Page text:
Crop Insurance for Farmers Affected by Tunnel Collapse
Farmers in Nebraska and Wyoming who lost crops because they could not irrigate following the July 17 collapse of a concrete irrigation tunnel will be eligible for federal insurance payments, a U.S. Department of Agriculture agency determined.
An investigation found that the proximate cause of the collapse was several months of heavy precipitation. Because it was a weather-related failure, crop losses from a lack of irrigation water are covered under federal insurance policies, according to the USDA’s Risk Management Agency.
“Affected producers should reach out to their crop insurance agents to file a claim,” RMA said in a statement.
The blocked tunnel, built more than a century ago, disrupted water service for 55,000 acres in Nebraska and 52,000 acres in Wyoming.
Louisiana Flood Money
The U.S. Department of Housing and Urban Development issued guidelines for how Louisiana can spend $1.2 billion in federal aid to help reduce flood risk, Center Square reports.
Half the money must be spent in the 10 parishes that were most damaged during severe flooding in 2016. The state must now submit its own spending plan, due in February.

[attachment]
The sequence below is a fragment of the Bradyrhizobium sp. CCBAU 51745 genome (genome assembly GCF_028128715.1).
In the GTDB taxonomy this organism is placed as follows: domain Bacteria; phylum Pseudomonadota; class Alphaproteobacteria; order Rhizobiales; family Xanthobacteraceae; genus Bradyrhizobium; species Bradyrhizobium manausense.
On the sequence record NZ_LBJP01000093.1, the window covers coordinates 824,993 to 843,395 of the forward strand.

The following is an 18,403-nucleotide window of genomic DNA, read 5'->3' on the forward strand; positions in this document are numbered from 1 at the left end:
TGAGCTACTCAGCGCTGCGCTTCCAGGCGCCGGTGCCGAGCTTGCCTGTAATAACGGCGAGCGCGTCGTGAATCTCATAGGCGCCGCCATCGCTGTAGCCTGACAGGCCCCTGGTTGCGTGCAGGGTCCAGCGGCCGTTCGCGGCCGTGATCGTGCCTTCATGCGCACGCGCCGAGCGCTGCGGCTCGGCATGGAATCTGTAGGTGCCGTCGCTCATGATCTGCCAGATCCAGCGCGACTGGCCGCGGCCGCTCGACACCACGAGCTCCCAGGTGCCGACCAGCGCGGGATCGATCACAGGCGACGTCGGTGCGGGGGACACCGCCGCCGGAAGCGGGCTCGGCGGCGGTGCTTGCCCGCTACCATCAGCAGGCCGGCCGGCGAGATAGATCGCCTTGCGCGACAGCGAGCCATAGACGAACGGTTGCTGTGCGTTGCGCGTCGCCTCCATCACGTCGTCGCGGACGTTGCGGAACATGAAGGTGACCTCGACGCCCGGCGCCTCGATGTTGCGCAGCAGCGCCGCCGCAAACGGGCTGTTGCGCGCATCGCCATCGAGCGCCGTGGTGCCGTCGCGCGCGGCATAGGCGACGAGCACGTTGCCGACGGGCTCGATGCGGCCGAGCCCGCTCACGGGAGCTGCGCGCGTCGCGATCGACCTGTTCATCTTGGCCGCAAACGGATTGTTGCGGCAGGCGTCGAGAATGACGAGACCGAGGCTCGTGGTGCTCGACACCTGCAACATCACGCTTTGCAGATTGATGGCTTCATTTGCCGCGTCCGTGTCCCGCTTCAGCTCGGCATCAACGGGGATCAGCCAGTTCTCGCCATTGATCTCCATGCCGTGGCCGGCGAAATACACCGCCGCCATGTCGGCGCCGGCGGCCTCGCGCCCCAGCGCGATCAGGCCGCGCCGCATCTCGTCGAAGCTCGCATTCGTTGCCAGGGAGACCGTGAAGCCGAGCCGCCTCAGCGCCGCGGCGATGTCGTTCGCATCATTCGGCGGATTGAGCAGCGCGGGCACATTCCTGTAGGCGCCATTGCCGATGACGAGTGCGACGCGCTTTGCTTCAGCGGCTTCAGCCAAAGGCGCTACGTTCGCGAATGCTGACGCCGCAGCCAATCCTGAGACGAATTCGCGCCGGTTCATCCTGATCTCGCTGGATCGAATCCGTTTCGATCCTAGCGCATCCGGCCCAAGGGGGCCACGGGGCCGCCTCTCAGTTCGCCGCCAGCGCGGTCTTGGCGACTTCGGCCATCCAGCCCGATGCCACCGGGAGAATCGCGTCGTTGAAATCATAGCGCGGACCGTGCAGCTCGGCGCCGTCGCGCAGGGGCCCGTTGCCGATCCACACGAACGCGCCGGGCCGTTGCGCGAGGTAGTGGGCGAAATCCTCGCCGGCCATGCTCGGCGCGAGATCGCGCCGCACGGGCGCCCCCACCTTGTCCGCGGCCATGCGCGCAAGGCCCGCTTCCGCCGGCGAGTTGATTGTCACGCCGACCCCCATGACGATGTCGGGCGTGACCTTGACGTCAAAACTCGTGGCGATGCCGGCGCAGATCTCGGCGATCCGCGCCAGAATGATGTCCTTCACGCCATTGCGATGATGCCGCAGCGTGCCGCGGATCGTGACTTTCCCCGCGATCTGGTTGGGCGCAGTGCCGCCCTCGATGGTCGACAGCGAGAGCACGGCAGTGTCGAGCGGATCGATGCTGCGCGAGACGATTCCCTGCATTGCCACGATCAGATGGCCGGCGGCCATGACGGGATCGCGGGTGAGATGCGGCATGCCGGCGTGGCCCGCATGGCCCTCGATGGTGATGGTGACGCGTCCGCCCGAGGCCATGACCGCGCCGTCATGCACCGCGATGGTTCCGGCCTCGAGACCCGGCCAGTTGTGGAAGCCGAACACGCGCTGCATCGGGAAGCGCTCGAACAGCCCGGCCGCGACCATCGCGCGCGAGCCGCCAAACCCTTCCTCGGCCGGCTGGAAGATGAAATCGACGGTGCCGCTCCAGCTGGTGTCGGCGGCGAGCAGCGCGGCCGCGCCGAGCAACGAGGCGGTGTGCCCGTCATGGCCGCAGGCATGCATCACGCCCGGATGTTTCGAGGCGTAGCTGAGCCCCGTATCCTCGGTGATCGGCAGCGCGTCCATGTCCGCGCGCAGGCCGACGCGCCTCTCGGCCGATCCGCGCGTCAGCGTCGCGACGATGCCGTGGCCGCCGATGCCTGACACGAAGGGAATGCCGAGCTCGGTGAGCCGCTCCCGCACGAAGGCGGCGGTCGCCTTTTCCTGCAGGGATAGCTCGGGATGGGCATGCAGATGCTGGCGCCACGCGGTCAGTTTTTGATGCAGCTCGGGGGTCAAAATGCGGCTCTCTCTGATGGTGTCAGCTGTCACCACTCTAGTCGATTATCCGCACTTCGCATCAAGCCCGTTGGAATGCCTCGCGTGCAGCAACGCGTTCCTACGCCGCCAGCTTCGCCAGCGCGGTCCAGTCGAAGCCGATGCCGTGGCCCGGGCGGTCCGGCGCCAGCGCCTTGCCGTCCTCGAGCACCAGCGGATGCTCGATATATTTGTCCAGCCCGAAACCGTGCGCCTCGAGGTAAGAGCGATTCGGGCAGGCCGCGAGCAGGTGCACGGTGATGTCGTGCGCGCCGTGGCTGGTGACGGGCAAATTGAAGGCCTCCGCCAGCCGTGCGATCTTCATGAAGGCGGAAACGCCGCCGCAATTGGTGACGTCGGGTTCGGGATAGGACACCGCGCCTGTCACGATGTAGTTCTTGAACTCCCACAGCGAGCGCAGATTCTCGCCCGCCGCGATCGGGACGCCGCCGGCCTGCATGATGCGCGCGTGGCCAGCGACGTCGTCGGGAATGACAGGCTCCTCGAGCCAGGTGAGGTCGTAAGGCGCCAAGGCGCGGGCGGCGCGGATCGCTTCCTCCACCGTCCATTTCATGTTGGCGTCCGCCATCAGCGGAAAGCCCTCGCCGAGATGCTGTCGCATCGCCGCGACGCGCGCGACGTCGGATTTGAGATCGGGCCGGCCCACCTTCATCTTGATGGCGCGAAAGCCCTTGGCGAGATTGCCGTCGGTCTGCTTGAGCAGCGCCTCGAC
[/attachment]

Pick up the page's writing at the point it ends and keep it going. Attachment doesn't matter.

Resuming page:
EPA Anti-Relocation Bill
The Bureau of Reclamation and U.S. Department of Agriculture have proposed office closures and realignments that would move staff across the country. Rep. Debbie Dingell (D-MI) does not want that to happen with the EPA. Dingell introduced a bill to prohibit the use of funds for closing, consolidating, or eliminating EPA regional offices or program offices.
Studies and Reports
Elwha River, After Dam Removal
In the five years following removal of two aging dams, the Elwha River exceeded expectations for the amount of sediment that it would carry downstream, according to a team of researchers led by the U.S. Geological Survey. The findings illustrate the challenges of predicting the behavior of streams after dam removal.